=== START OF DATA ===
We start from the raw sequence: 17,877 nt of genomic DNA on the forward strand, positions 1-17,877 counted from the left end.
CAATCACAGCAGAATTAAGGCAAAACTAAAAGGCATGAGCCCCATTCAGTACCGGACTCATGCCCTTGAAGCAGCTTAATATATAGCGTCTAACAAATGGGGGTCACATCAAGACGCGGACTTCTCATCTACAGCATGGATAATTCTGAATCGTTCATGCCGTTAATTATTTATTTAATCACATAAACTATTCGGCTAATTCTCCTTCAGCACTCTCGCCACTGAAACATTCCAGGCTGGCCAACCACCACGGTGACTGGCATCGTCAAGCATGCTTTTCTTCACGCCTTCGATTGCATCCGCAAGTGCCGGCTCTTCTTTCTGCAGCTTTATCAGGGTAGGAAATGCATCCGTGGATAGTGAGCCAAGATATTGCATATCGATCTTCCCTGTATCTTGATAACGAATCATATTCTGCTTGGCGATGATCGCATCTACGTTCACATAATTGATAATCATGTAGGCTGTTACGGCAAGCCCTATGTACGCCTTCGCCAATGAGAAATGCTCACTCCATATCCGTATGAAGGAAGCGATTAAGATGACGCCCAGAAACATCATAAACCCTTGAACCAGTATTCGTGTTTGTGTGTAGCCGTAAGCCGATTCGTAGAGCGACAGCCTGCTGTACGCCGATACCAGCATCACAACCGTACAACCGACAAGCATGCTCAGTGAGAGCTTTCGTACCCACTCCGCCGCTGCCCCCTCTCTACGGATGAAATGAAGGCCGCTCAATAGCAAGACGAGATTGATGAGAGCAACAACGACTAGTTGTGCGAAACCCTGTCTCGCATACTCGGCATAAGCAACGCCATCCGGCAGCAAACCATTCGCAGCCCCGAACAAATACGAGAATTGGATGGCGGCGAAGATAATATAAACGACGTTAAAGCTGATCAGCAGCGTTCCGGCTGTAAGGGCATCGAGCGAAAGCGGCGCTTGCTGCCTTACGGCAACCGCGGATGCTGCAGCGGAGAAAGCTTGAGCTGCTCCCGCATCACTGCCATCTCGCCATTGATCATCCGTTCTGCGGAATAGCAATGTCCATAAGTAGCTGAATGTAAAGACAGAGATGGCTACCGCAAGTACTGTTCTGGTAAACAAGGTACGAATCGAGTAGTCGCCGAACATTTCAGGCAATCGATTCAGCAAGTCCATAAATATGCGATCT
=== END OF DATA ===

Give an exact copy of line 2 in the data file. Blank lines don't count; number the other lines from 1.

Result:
CAATCACAGCAGAATTAAGGCAAAACTAAAAGGCATGAGCCCCATTCAGTACCGGACTCATGCCCTTGAAGCAGCTTAATATATAGCGTCTAACAAATGGGGGTCACATCAAGACGCGGACTTCTCATCTACAGCATGGATAATTCTGAATCGTTCATGCCGTTAATTATTTATTTAATCACATAAACTATTCGGCTAATTCTCCTTCAGCACTCTCGCCACTGAAACATTCCAGGCTGGCCAACCACCACGGTGACTGGCATCGTCAAGCATGCTTTTCTTCACGCCTTCGATTGCATCCGCAAGTGCCGGCTCTTCTTTCTGCAGCTTTATCAGGGTAGGAAATGCATCCGTGGATAGTGAGCCAAGATATTGCATATCGATCTTCCCTGTATCTTGATAACGAATCATATTCTGCTTGGCGATGATCGCATCTACGTTCACATAATTGATAATCATGTAGGCTGTTACGGCAAGCCCTATGTACGCCTTCGCCAATGAGAAATGCTCACTCCATATCCGTATGAAGGAAGCGATTAAGATGACGCCCAGAAACATCATAAACCCTTGAACCAGTATTCGTGTTTGTGTGTAGCCGTAAGCCGATTCGTAGAGCGACAGCCTGCTGTACGCCGATACCAGCATCACAACCGTACAACCGACAAGCATGCTCAGTGAGAGCTTTCGTACCCACTCCGCCGCTGCCCCCTCTCTACGGATGAAATGAAGGCCGCTCAATAGCAAGACGAGATTGATGAGAGCAACAACGACTAGTTGTGCGAAACCCTGTCTCGCATACTCGGCATAAGCAACGCCATCCGGCAGCAAACCATTCGCAGCCCCGAACAAATACGAGAATTGGATGGCGGCGAAGATAATATAAACGACGTTAAAGCTGATCAGCAGCGTTCCGGCTGTAAGGGCATCGAGCGAAAGCGGCGCTTGCTGCCTTACGGCAACCGCGGATGCTGCAGCGGAGAAAGCTTGAGCTGCTCCCGCATCACTGCCATCTCGCCATTGATCATCCGTTCTGCGGAATAGCAATGTCCATAAGTAGCTGAATGTAAAGACAGAGATGGCTACCGCAAGTACTGTTCTGGTAAACAAGGTACGAATCGAGTAGTCGCCGAACATTTCAGGCAATCGATTCAGCAAGTCCATAAATATGCGATCT